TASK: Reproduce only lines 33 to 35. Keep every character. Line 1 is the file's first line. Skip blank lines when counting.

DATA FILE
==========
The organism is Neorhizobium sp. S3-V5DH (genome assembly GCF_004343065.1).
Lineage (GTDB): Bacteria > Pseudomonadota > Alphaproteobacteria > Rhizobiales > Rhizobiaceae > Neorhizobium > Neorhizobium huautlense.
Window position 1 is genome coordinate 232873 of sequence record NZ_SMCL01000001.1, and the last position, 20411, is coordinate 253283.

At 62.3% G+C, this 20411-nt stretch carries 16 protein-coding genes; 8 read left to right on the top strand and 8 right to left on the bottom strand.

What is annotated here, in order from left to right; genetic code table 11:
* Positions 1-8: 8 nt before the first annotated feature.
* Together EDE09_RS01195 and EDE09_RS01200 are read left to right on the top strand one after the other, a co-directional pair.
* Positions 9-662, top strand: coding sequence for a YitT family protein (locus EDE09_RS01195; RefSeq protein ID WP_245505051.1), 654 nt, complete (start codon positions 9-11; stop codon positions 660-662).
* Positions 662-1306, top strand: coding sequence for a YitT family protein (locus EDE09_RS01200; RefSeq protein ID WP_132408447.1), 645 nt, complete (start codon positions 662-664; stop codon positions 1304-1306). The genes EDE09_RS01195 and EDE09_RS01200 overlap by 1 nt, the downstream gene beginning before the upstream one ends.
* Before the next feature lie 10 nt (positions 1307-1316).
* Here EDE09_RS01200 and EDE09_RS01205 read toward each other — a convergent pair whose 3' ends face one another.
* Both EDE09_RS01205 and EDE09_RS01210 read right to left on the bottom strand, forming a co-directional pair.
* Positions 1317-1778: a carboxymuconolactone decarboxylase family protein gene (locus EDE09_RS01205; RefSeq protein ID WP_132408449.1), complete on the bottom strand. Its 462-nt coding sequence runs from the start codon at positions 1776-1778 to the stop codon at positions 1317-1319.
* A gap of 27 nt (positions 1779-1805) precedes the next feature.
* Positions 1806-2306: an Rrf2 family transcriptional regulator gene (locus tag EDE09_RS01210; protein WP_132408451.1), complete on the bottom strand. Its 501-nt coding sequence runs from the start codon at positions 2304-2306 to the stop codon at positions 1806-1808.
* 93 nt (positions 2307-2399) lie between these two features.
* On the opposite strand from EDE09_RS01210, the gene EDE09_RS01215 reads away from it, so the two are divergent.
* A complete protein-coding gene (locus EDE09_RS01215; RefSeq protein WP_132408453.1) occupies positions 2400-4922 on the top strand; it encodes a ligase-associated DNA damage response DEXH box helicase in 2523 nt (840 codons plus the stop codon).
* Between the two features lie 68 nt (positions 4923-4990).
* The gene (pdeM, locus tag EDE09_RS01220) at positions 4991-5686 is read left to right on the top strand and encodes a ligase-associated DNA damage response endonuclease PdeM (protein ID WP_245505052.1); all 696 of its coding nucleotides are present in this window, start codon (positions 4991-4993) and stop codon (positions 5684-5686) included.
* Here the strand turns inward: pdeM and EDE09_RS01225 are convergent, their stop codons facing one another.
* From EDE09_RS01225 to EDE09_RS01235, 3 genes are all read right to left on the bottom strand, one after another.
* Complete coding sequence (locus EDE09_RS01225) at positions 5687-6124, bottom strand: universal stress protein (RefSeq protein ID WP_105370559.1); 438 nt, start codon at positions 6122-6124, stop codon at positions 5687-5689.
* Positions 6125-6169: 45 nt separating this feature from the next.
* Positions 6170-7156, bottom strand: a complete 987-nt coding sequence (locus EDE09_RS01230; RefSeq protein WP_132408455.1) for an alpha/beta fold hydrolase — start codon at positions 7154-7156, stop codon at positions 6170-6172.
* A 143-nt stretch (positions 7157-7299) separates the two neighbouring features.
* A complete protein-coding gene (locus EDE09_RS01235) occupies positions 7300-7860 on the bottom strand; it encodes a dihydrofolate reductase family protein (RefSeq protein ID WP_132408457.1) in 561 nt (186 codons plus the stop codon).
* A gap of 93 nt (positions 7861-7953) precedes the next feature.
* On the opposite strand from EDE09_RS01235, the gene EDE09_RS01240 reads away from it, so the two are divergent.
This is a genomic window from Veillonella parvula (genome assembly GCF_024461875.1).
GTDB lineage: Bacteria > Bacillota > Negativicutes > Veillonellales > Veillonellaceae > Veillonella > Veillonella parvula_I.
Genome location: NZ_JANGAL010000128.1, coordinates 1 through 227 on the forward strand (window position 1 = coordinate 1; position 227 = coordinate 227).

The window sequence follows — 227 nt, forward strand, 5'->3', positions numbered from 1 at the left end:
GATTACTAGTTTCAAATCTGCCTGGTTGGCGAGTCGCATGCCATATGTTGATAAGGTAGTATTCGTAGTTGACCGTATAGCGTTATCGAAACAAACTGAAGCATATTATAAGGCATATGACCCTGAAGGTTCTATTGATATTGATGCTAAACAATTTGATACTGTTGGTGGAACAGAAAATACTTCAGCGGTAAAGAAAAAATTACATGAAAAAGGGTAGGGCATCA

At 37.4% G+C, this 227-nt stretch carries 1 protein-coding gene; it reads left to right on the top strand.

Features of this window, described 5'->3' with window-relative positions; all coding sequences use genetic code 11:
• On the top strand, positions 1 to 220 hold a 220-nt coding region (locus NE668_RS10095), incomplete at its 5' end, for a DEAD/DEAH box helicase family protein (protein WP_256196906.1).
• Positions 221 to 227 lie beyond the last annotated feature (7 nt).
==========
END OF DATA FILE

The window sequence follows — 227 nt, forward strand, 5'->3', positions numbered from 1 at the left end:
GATTACTAGTTTCAAATCTGCCTGGTTGGCGAGTCGCATGCCATATGTTGATAAGGTAGTATTCGTAGTTGACCGTATAGCGTTATCGAAACAAACTGAAGCATATTATAAGGCATATGACCCTGAAGGTTCTATTGATATTGATGCTAAACAATTTGATACTGTTGGTGGAACAGAAAATACTTCAGCGGTAAAGAAAAAATTACATGAAAAAGGGTAGGGCATCA

At 37.4% G+C, this 227-nt stretch carries 1 protein-coding gene; it reads left to right on the top strand.